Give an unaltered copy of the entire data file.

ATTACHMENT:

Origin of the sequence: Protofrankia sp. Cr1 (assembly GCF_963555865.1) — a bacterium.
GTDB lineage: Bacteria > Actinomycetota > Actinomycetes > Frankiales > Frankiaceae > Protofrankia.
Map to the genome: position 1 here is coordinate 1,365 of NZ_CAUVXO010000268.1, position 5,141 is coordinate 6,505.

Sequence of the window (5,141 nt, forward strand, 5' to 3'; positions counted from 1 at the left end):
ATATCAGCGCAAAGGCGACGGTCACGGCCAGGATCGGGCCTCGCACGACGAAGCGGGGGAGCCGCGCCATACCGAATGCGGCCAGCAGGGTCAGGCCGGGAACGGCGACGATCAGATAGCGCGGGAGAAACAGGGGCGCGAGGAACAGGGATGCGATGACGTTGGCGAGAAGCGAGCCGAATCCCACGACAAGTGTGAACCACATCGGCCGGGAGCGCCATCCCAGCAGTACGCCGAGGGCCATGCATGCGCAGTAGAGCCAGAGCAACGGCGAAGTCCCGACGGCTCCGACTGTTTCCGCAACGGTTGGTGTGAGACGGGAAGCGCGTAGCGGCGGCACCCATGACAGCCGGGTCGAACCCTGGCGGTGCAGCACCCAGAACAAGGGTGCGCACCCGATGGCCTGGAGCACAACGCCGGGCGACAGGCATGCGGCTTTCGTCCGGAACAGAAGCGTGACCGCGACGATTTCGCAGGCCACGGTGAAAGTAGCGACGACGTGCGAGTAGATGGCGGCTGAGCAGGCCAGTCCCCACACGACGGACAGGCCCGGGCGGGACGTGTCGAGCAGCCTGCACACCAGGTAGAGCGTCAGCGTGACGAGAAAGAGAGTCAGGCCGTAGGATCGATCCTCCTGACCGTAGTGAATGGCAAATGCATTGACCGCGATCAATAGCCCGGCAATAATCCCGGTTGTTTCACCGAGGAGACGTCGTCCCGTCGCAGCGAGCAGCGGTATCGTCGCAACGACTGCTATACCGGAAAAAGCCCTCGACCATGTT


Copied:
Origin of the sequence: Protofrankia sp. Cr1 (assembly GCF_963555865.1) — a bacterium.
GTDB lineage: Bacteria > Actinomycetota > Actinomycetes > Frankiales > Frankiaceae > Protofrankia.
Map to the genome: position 1 here is coordinate 1,365 of NZ_CAUVXO010000268.1, position 5,141 is coordinate 6,505.

Sequence of the window (5,141 nt, forward strand, 5' to 3'; positions counted from 1 at the left end):
ATATCAGCGCAAAGGCGACGGTCACGGCCAGGATCGGGCCTCGCACGACGAAGCGGGGGAGCCGCGCCATACCGAATGCGGCCAGCAGGGTCAGGCCGGGAACGGCGACGATCAGATAGCGCGGGAGAAACAGGGGCGCGAGGAACAGGGATGCGATGACGTTGGCGAGAAGCGAGCCGAATCCCACGACAAGTGTGAACCACATCGGCCGGGAGCGCCATCCCAGCAGTACGCCGAGGGCCATGCATGCGCAGTAGAGCCAGAGCAACGGCGAAGTCCCGACGGCTCCGACTGTTTCCGCAACGGTTGGTGTGAGACGGGAAGCGCGTAGCGGCGGCACCCATGACAGCCGGGTCGAACCCTGGCGGTGCAGCACCCAGAACAAGGGTGCGCACCCGATGGCCTGGAGCACAACGCCGGGCGACAGGCATGCGGCTTTCGTCCGGAACAGAAGCGTGACCGCGACGATTTCGCAGGCCACGGTGAAAGTAGCGACGACGTGCGAGTAGATGGCGGCTGAGCAGGCCAGTCCCCACACGACGGACAGGCCCGGGCGGGACGTGTCGAGCAGCCTGCACACCAGGTAGAGCGTCAGCGTGACGAGAAAGAGAGTCAGGCCGTAGGATCGATCCTCCTGACCGTAGTGAATGGCAAATGCATTGACCGCGATCAATAGCCCGGCAATAATCCCGGTTGTTTCACCGAGGAGACGTCGTCCCGTCGCAGCGAGCAGCGGTATCGTCGCAACGACTGCTATACCGGAAAAAGCCCTCGACCATGTT